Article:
Daron wearing a python around his neck.
Feeding a live koala! So amazing – koalas were originally hunted almost to extinction because their fur is the warmest, strongest, softest and most water-proof of all Australian animals.
Today was so much fun! We had an AWESOME tour guide David who’s been at it for 20 years giving tours all over Australia, so he was funny and had amazing stories! Taught us about blokes and sheilas, and how to speak Aussie in general – you just talk lazily and abbreviate your words – g’day mate! 96% of roads in Australia are unpaved, but the paved roads carry 96% of the people. Crazy! David once went fishing/camping with a mate for 3 days and only saw 1 car pass them on the road in that time. Australian govt paved the 2nd main road out of Sydney in 1942 after it became likely that the Japs would attack Sydney and they’d need a way to evac the people. We passed a county records building that recorded births, marriages, and deaths, or the ‘hatch, match, and dispatch’
house. Funny. Our tour into Bush Country to see The Blue Mountains was amazing – they aren’t really blue, just the vapors which rise from the eucalyptus trees covering the mnts give the blue look – depending on the time of day and sunlight angles, etc. First stop was this cool Animal Preserve – “Featherdale Wildlife Park - where we saw, fed, and played with kangaroos, koalas, tazmanian devils, pythons, and wombats! Roos can grow up to 6ft and can disembowel you with their sharp middle claw like a raptor. Cute baby joeys in the pouches, and Daron became a snake whisperer and wore it around his neck. I about died, and was proud of him at the same time. Next stop a lovely Botanical Garden with all kinds of unique flora and fauna – you can imagine I was in heaven and bought 2 seed packets to bring some Australian love to my Texan garden! Rather fast circle of life for Australian greenery b/c the growing season is so long – 3 months after a forest fire, there’s already new growth, and a few years after, you can hardly tell there was a fire. Cool. Aboriginal info was fun to learn – they had no written history at all – just songs and stories passed down. So when they wanted to tell how far a journey would be, they’d say it was just really really long… and they repeat names for things to designate many or alot, like Woola Woola or Cooge Cooge. So David said although Booggee Booggee means ‘deep water’, he didn’t know which Booggee meant deep, and which meant water. Funny. We off-roaded then hiked up to Anvil Rock and looked all around – got the crotch pain when I peeked over the edge b/c it was so high – like a green version of the Grand Canyon. David played a Derigidoo for us – a long narrow eucalyptus tree branch hollowed out by termites that aboriginals play for music. Since I had already played the Swiss alpenhorn in Geneva I went ahead and passed on this one, especially since every other bloke and sheila put their saliva-filled lips on it. Daron and I are standing in front of the “Three Sisters”, which in aboriginal folklore, were 3 beautiful sisters turned to stone by a witch doctor to save them from an evil spirit who they accidentally awakened when they rolled a boulder down into the huge canyon. I say the story is malarkey, but you can see the breathtaking vista behind us, which is part of the Blue Mountains.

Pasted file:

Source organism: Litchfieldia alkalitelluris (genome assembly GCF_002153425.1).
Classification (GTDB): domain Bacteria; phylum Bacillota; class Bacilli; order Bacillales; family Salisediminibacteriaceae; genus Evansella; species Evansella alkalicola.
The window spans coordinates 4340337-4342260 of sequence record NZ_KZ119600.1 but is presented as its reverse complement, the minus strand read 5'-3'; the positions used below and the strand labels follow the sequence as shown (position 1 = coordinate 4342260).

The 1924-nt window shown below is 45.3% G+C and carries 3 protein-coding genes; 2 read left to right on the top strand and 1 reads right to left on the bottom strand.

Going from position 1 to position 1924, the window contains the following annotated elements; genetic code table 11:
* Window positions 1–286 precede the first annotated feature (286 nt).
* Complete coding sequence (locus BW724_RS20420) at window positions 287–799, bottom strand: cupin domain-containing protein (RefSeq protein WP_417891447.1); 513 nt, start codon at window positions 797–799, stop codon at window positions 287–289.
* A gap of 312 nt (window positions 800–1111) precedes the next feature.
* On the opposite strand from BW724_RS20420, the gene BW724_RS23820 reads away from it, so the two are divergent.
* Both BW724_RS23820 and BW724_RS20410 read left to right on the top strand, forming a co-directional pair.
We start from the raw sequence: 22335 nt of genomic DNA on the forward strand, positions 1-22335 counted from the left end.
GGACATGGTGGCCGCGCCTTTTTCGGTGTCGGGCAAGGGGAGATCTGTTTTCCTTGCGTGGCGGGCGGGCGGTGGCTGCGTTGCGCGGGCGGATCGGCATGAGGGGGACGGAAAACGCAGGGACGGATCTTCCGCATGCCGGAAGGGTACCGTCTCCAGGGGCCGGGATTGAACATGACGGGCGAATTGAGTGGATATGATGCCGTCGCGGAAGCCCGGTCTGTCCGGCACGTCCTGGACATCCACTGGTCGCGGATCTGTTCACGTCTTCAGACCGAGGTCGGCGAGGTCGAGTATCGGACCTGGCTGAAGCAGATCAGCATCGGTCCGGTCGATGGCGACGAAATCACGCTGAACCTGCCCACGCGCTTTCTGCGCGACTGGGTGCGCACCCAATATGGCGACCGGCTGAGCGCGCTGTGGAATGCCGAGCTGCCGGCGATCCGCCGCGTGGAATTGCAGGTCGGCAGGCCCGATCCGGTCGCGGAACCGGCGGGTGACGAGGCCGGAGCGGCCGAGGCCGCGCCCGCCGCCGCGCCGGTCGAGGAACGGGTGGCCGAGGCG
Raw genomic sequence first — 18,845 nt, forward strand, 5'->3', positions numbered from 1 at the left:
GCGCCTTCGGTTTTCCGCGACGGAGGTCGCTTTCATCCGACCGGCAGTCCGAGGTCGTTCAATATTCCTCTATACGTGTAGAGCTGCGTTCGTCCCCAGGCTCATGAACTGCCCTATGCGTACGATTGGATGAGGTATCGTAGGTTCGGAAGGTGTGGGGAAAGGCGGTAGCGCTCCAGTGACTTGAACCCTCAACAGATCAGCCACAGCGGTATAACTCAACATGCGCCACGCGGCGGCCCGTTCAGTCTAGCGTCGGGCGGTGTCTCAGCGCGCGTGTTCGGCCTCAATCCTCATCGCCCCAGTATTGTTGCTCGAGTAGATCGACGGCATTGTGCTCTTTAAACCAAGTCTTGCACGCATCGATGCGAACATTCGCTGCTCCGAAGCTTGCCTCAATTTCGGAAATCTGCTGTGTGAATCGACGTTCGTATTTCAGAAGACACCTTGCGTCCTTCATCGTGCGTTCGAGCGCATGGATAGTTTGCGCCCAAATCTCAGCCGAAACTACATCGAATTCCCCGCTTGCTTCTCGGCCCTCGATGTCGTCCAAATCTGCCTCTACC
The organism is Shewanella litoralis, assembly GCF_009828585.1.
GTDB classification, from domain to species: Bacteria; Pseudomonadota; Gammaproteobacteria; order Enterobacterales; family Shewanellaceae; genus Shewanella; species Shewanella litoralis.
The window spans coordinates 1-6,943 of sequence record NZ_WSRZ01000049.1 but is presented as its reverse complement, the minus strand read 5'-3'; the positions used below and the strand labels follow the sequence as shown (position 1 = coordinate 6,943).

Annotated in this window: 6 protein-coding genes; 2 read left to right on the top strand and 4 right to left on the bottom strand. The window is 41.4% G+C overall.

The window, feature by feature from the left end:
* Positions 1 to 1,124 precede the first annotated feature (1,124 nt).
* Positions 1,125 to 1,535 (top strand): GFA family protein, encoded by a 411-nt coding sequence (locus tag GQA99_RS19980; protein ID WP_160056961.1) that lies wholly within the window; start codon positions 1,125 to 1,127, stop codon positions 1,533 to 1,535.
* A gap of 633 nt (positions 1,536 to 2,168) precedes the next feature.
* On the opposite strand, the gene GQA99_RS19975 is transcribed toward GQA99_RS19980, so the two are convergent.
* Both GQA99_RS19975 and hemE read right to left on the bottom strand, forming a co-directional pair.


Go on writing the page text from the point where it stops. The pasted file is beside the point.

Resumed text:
As our ship finally pulled out of the harbor tonight, we had first class dinner seats by the window, watching the Sydney Opera House as we floated by it. If I may humbly say, this is a pretty dreamy cruise.